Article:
Share Facebook Twitter Google + LinkedIn Pinterest The biggest news to hit livestock owners in recent decades started on New Year’s Day. I’m talking about VFD — no, not a venereal disease or a nutritional disorder. Rather, I’m talking about the Veterinary Feed Directive, mandated by the Food and Drug Administration (FDA) which took effect Jan. 1, 2017.The VFD is an advanced step that:Prohibits giving food animals oral antibiotics to promote growth and feed efficiency. The VFD allows antibiotic use for food animals only to promote their health and welfare.Reduces the risk of pathogens developing resistance to antibiotics, by regulating use of medically important antibiotics (those used to treat human disease) and restricting their use in food animals. Significant evidence shows that overuse of antibiotics contributes to the development of drug-resistant genes in common pathogens. Drug resistance in pathogens threatens human and animal health.Puts licensed veterinarians in charge of directing antibiotic use for food animals, to make sure the animals receive only drugs that are necessary for their health. Formerly the vet was often circumvented from developing the diagnosis and recommended therapy.A VFD is a document that a veterinarian presents to an animal owner and his feed distributor, prescribing antibiotics that are to be administered orally to treat sick food animals or prevent illness. Feed mills will prepare feed formulations, per the VFDs prescribed by veterinarians. The feed mills will be required to keep detailed records, as will veterinarians and animal owners.Frankly, I look for this to be an administrative Excedrin headache for feed mills because of the multiple roles they must assume. The feed mills will be required to label, monitor, inventory and keep tabs on raw antibiotic ingredients, antibiotic premixes and completed feed mixes.The VFD will impact everyone in food animal agriculture except, perhaps, dairy herds. Regulations have been in place for many years banning use of oral antibiotics for dairy cows.A key component of the new VFD regs has been in place for many years. That is, that food animal producers — even 4-Hers who show livestock at the county fair — must have an established veterinary-client-patient relationship (VCPR).A VCPR is defined as a relationship established by a food animal owner or farm manager with a veterinarian who has visited the facility, is familiar with the production system or individual animals, keeps records of medications prescribed and, in the case of large production operations, maintains regular communication. A VCPR is kind of old news. And for many years, the FDA has mandated that veterinarians prescribe injectable medication for food-producing animals.However, the VCPR regulation was loosey-goosey as far as how it was followed and enforced. Producers might purchase antibiotics from a local feed store or order from a catalog or traveling “snake oil” salesman without demonstrating they had a VCPR with a licensed veterinarian.Also, drug wholesalers had company veterinarians who would prescribe medications from afar. Those days have been over for several years. However, violations still occurred occasionally even after the FDA plugged gaps in VCPR enforcement.Now, under the VFD, the FDA is mandating that no oral antibiotic medications may be used for growth promotion, under any circumstance. And that all oral antibiotic medications must be prescribed by a veterinarian who has a VCPR with the farm owner/manager. Plus, the medication must be prescribed for a health benefit.In years gone by, food animal producers were permitted to feed livestock low-level antibiotics (referred to as sub-therapeutic levels) to increase growth rates while reducing the incidence of chronic diseases.In 2014, the FDA banned all antibiotic feeding for growth promotion. Immediately, all major pharmaceutical companies began phasing out antibiotics for this purpose. Pharmaceutical companies removed growth promotion claims from their FDA product licenses and product labels.But it took some time for the ban to be fully enforced until the market pipeline and retail shelves could be cleared of these banned products. In general, pharmaceutical companies have been very cooperative with FDA.Oral antibiotics can still be used for livestock, but only to prevent or treat a disease condition and only when the antibiotics have been prescribed with a VFD by a veterinarian who has an established VCPR with a farm’s owner/manager. And please note: medications can no longer be recommended or prescribed by a veterinarian to cover an indeterminate time period. The farm management must confer with the veterinarian of record for each new group of animals that are placed in the facility. This can happen every six or eight weeks, sometimes more often.Farms must maintain medication records for at least two years, in the potential event of an FDA audit. Veterinarians must demonstrate similar accountability with their own record systems.It is anticipated that only 20% of these records will be maintained on paper. The bulk of the information will be stored digitally. The veterinary world has had computer software programs available for several years to manage such records. Now it will be more important than ever for vets to be tech savvy. Old fogeys like me question whether we could survive in this generation.Now here’s a wild card I’d like to throw in: bees — as food-producing animals, like cattle and pigs, but a lot smaller and often airborne — also fall under the FDA’s new VFD regulations. To obtain antibiotics for their colonies, beekeepers will also be required to establish a VCPR with a licensed veterinarian, who will issue VFDs for prescribed treatments.For years, apiaries have been “free-range,” with no regulations regarding antibiotics. You’ve likely read about the colony collapse disorder (CCD) that destroys about 40% of bee hives each year. Fortunately, the causes of CCD are being identified and solutions are being developed.In a vacuum of information and ready solutions for CCD, apiarists used antibiotics, sometimes indiscriminately. The FDA has mandated that these practices be organized under supervision of veterinarians to reduce — like with other food animal species — the risk of antibiotic resistance.I can only imagine the chagrin beekeepers will feel when they learn they must consult a vet if they want to give antibiotics to their bees. I must confess, I don’t know billy bejesus about bees, other than to avoid their pointy end. And I’m not alone. Thankfully, the Ohio Veterinary Medical Association has organized a bee symposium for veterinarians at their annual Midwest Conference in February.Who knows, I could learn how to pregnancy check a queen bee.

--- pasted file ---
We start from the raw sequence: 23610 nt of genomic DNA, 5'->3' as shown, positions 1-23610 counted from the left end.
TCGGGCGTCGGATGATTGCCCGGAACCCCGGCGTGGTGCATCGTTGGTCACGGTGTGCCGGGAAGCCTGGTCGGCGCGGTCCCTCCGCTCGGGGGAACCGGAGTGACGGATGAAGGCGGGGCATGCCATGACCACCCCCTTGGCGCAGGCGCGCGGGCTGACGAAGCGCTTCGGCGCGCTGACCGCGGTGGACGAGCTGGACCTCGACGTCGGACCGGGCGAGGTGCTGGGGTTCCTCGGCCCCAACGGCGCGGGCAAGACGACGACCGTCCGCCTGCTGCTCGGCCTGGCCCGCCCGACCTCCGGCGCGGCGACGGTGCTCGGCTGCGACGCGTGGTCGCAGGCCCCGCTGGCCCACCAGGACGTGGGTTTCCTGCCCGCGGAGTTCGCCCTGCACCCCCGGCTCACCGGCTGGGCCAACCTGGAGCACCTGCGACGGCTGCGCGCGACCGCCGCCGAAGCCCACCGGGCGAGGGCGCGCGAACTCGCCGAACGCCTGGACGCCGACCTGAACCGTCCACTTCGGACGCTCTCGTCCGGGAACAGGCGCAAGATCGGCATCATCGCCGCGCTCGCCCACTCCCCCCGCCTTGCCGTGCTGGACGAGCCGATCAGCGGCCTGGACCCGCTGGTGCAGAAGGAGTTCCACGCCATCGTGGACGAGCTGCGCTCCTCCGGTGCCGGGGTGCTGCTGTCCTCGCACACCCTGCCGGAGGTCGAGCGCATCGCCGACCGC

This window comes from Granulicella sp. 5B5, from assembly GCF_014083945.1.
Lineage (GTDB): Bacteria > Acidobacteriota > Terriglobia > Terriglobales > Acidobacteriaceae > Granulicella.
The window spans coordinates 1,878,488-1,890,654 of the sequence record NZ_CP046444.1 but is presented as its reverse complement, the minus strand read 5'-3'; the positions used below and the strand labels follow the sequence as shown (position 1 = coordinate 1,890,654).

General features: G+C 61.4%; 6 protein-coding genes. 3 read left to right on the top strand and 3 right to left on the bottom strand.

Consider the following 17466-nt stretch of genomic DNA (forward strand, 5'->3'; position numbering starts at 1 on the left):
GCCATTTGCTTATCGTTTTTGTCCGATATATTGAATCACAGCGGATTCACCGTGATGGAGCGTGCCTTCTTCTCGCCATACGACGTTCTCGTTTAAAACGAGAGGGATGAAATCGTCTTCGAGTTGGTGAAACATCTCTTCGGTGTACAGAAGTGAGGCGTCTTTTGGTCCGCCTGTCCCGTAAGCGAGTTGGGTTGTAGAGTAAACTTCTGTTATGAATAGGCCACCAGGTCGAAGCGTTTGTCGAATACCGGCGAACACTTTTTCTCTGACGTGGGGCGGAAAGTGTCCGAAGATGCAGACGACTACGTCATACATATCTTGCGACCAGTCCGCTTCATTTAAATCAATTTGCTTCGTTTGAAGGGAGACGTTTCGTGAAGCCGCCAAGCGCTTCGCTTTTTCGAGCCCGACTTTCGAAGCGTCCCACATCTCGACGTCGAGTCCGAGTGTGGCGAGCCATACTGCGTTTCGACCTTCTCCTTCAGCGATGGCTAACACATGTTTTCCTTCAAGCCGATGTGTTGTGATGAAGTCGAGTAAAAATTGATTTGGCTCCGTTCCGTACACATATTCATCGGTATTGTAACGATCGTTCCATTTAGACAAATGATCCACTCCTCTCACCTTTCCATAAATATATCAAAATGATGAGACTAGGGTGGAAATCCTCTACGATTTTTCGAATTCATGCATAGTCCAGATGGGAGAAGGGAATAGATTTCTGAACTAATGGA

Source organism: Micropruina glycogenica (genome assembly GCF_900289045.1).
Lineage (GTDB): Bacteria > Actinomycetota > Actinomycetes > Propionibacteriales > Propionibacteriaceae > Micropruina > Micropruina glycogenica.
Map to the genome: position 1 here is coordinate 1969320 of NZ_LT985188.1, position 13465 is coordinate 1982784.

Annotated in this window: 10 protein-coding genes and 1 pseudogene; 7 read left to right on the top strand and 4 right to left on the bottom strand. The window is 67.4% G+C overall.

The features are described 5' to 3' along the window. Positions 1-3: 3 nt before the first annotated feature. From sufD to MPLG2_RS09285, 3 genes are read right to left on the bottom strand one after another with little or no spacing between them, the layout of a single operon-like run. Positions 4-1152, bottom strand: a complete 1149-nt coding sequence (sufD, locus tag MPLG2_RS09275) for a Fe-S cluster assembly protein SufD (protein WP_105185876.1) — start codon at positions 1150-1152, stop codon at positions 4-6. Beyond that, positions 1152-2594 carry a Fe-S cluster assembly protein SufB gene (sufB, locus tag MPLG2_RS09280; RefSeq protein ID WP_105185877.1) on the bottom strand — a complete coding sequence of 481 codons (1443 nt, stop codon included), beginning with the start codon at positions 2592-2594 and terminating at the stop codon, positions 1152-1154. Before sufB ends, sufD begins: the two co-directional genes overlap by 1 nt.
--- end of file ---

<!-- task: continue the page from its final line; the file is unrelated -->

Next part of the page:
For Apple and Google, breaking up is hard to do. Today’s release of Apple’s iOS 6 sees the the addition of many new features, as well as the removal of some notable code that has been with iOS for a long time: Apple’s YouTube app and the use of Google Map data within the Maps app.Part of Apple’s ongoing extrication from its entanglement with Google, many people will be watching this move carefully to see what, if any, effect this will have on the companies’ bottom lines.Based on early reports, it seems one part of the breakup will go pretty smoothly, while the other will be fraught with user peril.Changing The ChannelThe YouTube change is not likely to have too much effect on either company. Contrary to some rumors floating around the Internet this week, Apple isn’t banning YouTube from the new version of its mobile operating system; it’s just removing the built-in app it created to access Google’s popular video service on iOS devices.You can still watch YouTube, of course. Google released its own YouTube app last week (though it’s ready only for iPhone, not iPad users). Of course, you can just use a Web browser on the iPhone or iPad to go to YouTube.com directly. In fact, on the iPad, that may even be a preferable solution. And there are plenty of free video search apps available that will plumb the depths of YouTube and other video sites, such as Vimeo.So did Apple ditch YouTube in a fit of pique? Not necessarily. As CNET’s Casey Newton points out, YouTube is increasingly trying to move to a channel-based model. The new approach is very noticeable in the service’s new app layout, too. This channel alignment is a very good way to parse potential ad-clickers into more easily targeted demographics, so it’s no surprise that YouTube and its parent company Google are moving in that direction. By pulling its own YouTube app and promoting apps that are more video search oriented, Apple is quietly disrupting YouTube’s plans.It should not make much of a difference in the long run – people will still be getting to YouTube, where the ads and eyeballs ultimately need to meet. What it Takes to Build a Highly Secure FinTech … Dangerous Curves AheadThe real bumps in the road may come with the introduction of Apple’s updated Maps app.There are many new features getting introduced in the iOS 6 version of the Maps app, such as turn-by-turn navigation and a new “flyover” mode. But already many reviewers are missing the one thing that the new Maps doesn’t have: Google Maps data.Instead, Apple’s mapping data is coming from vendors TomTom and Waze, with search data tied in to the Yelp location-based review service.It’s expected that a new service, especially one replacing a highly robust geo-location dataset, is going to have some gaps in information. But it may be hard to explain that to phone users who suddenly can’t find businesses and other locations on their iPhones that were there before.And the new dataset may not just be lacking a little – there could be big gaps. Waze CEO Noam Bardin distanced himself from the apparent coming storm when iOS hits the virtual shelves today, telling Business Insider, “Apple went out and partnered with the weakest player… They’re now coming out with the lowest, weakest data set and they’re competing against Google, which has the highest data set. What’s going to happen with the Apple maps, is that you’re literally not going to find things. When you do find them, they might be in the wrong place or position geographically. And if you do have it, the route to it may not be the optimal route.”Businesses are noticing, too. Josh Carr of Rocky Mountain Mac Repair posted a detailed examination of the new Maps local search, and was not impressed with searches for his own business.“All of the work I’ve put into our local recognition is completely gone because I focused so keenly on Google Places,” Carr wrote. “By limiting search to Yelp businesses, there were only two places returned for ‘iPhone Repair.’ They illegally use the trademarked term ‘iPhone’ in the name of their company on their Yelp record. One of the companies used a false name just so they had iPhone in the title.“So, I need to create a false Yelp business and hope that Apple legal doesn’t come after me just to show up in Maps? Wow,” Carr added.Why Maps MatterProblems aside, this is an app that Apple will want to get right, and soon. Mapping is one of the most-utilized services for other apps on mobile devices. Geolocation is a key part of many apps, and users access maps and navigation on their devices often.The change is a big deal for Google, too. A lot of ad money comes out of Google Maps, which is why Google spends billions getting that service up to date. Cutting Google out of the map equation is potentially a harsh blow to Google’s bottom line.How harsh? Analytics firm comScore puts Apple’s share of the U.S. smartphone market at 33.4% as of the end of July. That’s a very large user group that will suddenly no longer be accessing Google Maps.What’s not known: Will iOS users be patient with Apple if the Maps transition turns out to be as rough as predicted? Apple has a limited window of opportunity to lure more users to its Maps service. In June, Jeff Huber Google’s Senior VP, Commerce & Local wrote in a Google Plus comment, “We look forward to providing amazing Google Maps experiences on iOS.”That points to a Google-developed app for Google Maps coming soon to iOS. Apple has that long to at least match what Google can offer. Related Posts Tags:#Apple#Google#iPad#iPhone#mobile brian proffitt Role of Mobile App Analytics In-App Engagement The Rise and Rise of Mobile Payment Technology Why IoT Apps are Eating Device Interfaces